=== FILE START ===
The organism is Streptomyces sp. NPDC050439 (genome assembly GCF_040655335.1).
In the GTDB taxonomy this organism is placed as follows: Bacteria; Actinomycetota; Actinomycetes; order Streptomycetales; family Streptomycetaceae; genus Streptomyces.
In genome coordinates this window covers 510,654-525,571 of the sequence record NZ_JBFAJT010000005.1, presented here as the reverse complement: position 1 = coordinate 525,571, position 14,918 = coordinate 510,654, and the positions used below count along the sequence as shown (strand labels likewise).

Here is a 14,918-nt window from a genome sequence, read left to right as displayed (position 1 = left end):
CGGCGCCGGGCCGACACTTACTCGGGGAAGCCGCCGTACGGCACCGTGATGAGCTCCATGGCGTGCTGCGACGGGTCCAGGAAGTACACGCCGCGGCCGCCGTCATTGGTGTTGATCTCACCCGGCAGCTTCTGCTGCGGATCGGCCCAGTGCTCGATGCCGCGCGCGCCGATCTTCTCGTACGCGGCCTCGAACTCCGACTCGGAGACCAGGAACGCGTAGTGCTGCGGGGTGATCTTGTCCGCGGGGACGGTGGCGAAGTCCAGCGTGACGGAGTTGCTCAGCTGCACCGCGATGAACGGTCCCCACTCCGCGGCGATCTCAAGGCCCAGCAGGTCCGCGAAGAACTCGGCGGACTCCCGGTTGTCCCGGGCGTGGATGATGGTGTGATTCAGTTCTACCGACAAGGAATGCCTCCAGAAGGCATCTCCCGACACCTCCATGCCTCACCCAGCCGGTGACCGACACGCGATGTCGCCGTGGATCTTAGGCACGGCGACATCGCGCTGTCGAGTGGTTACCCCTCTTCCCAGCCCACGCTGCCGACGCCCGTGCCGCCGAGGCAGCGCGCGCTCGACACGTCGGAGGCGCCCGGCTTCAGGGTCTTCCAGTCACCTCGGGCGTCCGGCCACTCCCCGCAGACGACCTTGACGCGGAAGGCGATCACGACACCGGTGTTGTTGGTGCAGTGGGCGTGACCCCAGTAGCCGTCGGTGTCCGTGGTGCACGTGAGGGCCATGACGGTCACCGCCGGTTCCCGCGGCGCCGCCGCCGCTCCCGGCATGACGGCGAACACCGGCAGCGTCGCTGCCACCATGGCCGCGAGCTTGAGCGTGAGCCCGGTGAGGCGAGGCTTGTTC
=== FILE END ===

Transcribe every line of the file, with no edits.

The organism is Streptomyces sp. NPDC050439 (genome assembly GCF_040655335.1).
In the GTDB taxonomy this organism is placed as follows: Bacteria; Actinomycetota; Actinomycetes; order Streptomycetales; family Streptomycetaceae; genus Streptomyces.
In genome coordinates this window covers 510,654-525,571 of the sequence record NZ_JBFAJT010000005.1, presented here as the reverse complement: position 1 = coordinate 525,571, position 14,918 = coordinate 510,654, and the positions used below count along the sequence as shown (strand labels likewise).

Here is a 14,918-nt window from a genome sequence, read left to right as displayed (position 1 = left end):
CGGCGCCGGGCCGACACTTACTCGGGGAAGCCGCCGTACGGCACCGTGATGAGCTCCATGGCGTGCTGCGACGGGTCCAGGAAGTACACGCCGCGGCCGCCGTCATTGGTGTTGATCTCACCCGGCAGCTTCTGCTGCGGATCGGCCCAGTGCTCGATGCCGCGCGCGCCGATCTTCTCGTACGCGGCCTCGAACTCCGACTCGGAGACCAGGAACGCGTAGTGCTGCGGGGTGATCTTGTCCGCGGGGACGGTGGCGAAGTCCAGCGTGACGGAGTTGCTCAGCTGCACCGCGATGAACGGTCCCCACTCCGCGGCGATCTCAAGGCCCAGCAGGTCCGCGAAGAACTCGGCGGACTCCCGGTTGTCCCGGGCGTGGATGATGGTGTGATTCAGTTCTACCGACAAGGAATGCCTCCAGAAGGCATCTCCCGACACCTCCATGCCTCACCCAGCCGGTGACCGACACGCGATGTCGCCGTGGATCTTAGGCACGGCGACATCGCGCTGTCGAGTGGTTACCCCTCTTCCCAGCCCACGCTGCCGACGCCCGTGCCGCCGAGGCAGCGCGCGCTCGACACGTCGGAGGCGCCCGGCTTCAGGGTCTTCCAGTCACCTCGGGCGTCCGGCCACTCCCCGCAGACGACCTTGACGCGGAAGGCGATCACGACACCGGTGTTGTTGGTGCAGTGGGCGTGACCCCAGTAGCCGTCGGTGTCCGTGGTGCACGTGAGGGCCATGACGGTCACCGCCGGTTCCCGCGGCGCCGCCGCCGCTCCCGGCATGACGGCGAACACCGGCAGCGTCGCTGCCACCATGGCCGCGAGCTTGAGCGTGAGCCCGGTGAGGCGAGGCTTGTTC